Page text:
It is hard to remember how much better things are in America today than they were four years ago when Barack Obama took the oath of office for the first time.
You often hear there isn't much to do in Columbus. That is hardly the case this past week, especially. The week offered an embarrassment of riches for anyone who wanted to be informed, entertained and inspired, with two outstanding events unfolding almost simultaneously at the Trotter Convention Center (and other venues) and Mississippi University for Women.
Aaron Swartz: Robin Hood or John Dillinger? He was not as virtuous as Robin and hardly as bad as John. Call the computer genius saint or sinner, few will argue with labeling his suicide at age 26 a "tragic loss."
In the days before the re-inauguration of President Obama, there have been the usual curtain raisers, with the usual suspects screaming from their respective corners about the usual stuff. And then there have been interviews with "real" people.
Last week, at a meeting in New York, it was announced that a group of Republican and Democratic lawmakers have agreed to get together once in a while and chat. This made news nationwide. Does that not tell you all you need to know about the sorry state of American politics?
Puffy little dark-eyed juncos are popping in and out of the leftover Christmas tree. The same Christmas tree we bought at Marvin's the day after Thanksgiving. A couple of years back we decided we were no longer able or nimble enough to trek hill and dell to secure the tallest and finest cedar tree in the Prairie.
Thursday night it was my good fortune to see Spike Lee's heart-rending documentary, "4 Little Girls." The screening was the second item in a remarkably dense schedule of events Dream 365 organizers have programed over six days, beginning with a spelling bee on Wednesday and culminating tomorrow with a prayer breakfast.
Over the years searching for the route of the Hernando de Soto Expedition through Alabama and Mississippi has been about like hunting a ghost. So I guess that in looking for the route of his 1540 trek through what is now Lowndes County, it is only fitting that an old ghost story turned up.
This is a poem about a small town, whose aldermen decided to let them down.
Anyone who is concerned about the recent news that hydrofracking is happening in Lowndes County may very well feel overwhelmed or helpless as though facing an incoming tidal wave. Maybe we ask, "What can I do?" Or maybe we're confused and don't know who to trust. "The people with the oil and gas industry say it's safe. The Caledonia board of aldermen seem to think it's safe. Other people say it's terrible. Who should I trust?"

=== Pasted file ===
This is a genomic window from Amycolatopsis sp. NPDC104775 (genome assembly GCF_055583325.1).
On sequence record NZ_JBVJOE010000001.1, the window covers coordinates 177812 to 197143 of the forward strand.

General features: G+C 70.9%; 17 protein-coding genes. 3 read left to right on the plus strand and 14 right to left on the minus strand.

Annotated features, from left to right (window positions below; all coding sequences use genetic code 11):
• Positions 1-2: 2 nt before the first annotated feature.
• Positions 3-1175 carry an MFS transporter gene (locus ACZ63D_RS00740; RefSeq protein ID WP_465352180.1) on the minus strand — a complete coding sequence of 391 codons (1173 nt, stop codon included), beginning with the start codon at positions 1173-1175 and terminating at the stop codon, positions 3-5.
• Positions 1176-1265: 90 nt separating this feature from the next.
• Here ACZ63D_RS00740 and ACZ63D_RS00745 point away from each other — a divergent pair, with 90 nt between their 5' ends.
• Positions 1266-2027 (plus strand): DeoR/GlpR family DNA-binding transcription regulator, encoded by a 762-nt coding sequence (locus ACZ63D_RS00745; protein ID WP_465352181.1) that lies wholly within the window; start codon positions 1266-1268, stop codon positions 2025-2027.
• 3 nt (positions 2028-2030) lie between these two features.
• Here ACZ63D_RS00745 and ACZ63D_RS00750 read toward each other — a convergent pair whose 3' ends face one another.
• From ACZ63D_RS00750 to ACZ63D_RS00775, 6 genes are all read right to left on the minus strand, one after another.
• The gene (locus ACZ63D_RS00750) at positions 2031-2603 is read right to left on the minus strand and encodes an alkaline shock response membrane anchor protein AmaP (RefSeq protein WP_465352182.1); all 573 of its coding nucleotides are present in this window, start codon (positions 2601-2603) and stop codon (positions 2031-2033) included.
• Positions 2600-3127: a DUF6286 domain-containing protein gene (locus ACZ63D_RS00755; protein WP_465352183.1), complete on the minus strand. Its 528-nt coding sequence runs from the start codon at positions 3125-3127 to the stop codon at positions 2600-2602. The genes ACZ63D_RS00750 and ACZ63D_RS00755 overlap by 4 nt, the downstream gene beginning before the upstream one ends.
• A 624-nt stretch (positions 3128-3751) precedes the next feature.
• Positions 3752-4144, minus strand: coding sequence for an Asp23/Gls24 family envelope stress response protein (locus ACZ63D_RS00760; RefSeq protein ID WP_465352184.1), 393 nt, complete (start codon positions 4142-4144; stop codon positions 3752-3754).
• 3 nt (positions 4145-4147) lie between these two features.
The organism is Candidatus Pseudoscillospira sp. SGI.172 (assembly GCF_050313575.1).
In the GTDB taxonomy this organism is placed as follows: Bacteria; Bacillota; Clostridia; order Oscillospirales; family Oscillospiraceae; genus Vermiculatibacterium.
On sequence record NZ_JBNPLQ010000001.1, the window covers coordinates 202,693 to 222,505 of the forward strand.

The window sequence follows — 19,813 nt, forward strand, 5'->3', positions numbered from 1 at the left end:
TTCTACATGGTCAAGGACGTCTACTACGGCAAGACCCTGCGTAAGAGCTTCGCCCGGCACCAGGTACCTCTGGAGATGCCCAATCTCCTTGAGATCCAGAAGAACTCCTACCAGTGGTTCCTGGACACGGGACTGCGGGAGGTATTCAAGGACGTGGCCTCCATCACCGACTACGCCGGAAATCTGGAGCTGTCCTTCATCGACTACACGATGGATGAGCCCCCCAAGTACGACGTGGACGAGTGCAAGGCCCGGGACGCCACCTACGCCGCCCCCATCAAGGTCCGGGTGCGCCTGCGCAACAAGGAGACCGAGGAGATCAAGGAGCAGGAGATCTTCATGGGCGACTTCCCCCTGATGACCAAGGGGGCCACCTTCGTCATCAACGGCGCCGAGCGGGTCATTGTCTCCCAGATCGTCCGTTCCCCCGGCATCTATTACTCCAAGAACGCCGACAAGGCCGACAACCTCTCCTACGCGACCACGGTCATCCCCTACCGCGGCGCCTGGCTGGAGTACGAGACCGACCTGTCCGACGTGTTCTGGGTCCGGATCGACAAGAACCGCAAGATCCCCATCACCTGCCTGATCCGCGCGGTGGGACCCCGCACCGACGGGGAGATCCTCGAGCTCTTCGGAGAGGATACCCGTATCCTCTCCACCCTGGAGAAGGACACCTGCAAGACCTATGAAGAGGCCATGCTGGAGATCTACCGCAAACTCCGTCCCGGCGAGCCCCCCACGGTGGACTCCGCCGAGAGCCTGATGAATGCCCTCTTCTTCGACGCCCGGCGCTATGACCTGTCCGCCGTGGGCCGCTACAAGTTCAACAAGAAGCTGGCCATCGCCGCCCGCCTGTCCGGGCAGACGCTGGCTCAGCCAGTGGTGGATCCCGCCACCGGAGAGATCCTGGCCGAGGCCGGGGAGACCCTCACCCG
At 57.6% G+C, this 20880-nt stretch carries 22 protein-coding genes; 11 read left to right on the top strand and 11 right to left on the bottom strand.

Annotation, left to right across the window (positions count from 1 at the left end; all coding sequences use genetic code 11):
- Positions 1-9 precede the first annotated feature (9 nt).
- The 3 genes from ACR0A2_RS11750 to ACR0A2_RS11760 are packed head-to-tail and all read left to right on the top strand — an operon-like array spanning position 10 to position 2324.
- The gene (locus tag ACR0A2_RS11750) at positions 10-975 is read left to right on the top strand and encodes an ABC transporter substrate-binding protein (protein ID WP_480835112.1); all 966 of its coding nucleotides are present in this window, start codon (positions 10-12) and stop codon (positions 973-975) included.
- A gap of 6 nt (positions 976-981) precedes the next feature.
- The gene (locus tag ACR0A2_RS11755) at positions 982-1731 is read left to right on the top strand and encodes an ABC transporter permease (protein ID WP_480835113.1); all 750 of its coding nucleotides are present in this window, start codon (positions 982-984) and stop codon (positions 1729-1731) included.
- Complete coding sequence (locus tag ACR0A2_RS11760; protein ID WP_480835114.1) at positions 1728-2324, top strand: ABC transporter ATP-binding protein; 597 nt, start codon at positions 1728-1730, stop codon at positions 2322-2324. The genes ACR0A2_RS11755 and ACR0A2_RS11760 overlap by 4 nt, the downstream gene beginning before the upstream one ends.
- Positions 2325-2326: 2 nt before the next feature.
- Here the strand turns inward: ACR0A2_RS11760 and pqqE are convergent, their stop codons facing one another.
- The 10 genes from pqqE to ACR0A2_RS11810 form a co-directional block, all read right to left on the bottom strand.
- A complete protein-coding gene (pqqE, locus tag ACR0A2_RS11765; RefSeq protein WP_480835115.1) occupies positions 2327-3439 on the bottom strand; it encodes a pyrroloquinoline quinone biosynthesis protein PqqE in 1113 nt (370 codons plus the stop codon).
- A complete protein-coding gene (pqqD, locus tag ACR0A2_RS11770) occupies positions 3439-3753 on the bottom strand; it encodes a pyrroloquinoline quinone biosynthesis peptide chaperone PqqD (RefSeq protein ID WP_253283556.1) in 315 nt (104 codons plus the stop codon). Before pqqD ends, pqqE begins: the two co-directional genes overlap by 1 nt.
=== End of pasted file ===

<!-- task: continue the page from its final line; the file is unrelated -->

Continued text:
People with little knowledge of the petroleum industry or the technology used are expressing their views and opinions as if they were proven facts. If you watch a biased movie or prejudiced documentary, you are now a bona-fide expert in the field of oil and gas drilling and completion techniques. Besides being of profound knowledge, you pass judgment and condemn the business and the industry for generating profits for their shareholders, creating jobs thus reducing unemployment.
Does torture work? It is a Bush-era debate that has found Obama-era relevance because of a new movie, "Zero Dark Thirty," in which torture seems to work quite well.
Tommy Prude's term on the Columbus Municipal School District's Board of Trustees will end March 2. While there is some reason to believe Prude will ask to be re-appointed for another five-year term, we do not believe it is in the best interests of the district for Prude to return.
Senate hearings on the nomination of Chuck Hagel to be defense secretary will be a distinctive Washington entertainment, a donnybrook without drama. He should be confirmed: Presidents are due substantial deference in selecting Cabinet members because they administer presidential policies and, unlike judicial appointments, they leave when their nominators do.
For the second time in two years, the Mississippi Senate has passed Charter School legislation. The bill, which has a faint aroma of Good -Ole-Boy corruption, would permit for-profit charter schools to open in chronically low performing districts.
Exposed. That, in a word, is how you feel when someone broadcasts your home address without your knowledge, against your wishes. Your correspondent speaks from experience.
On a visit to the Dispatch about a month ago, Terry Brown, the Mississippi Senate pro tempore from Columbus, was asked why he so vigorously supports charter school legislation.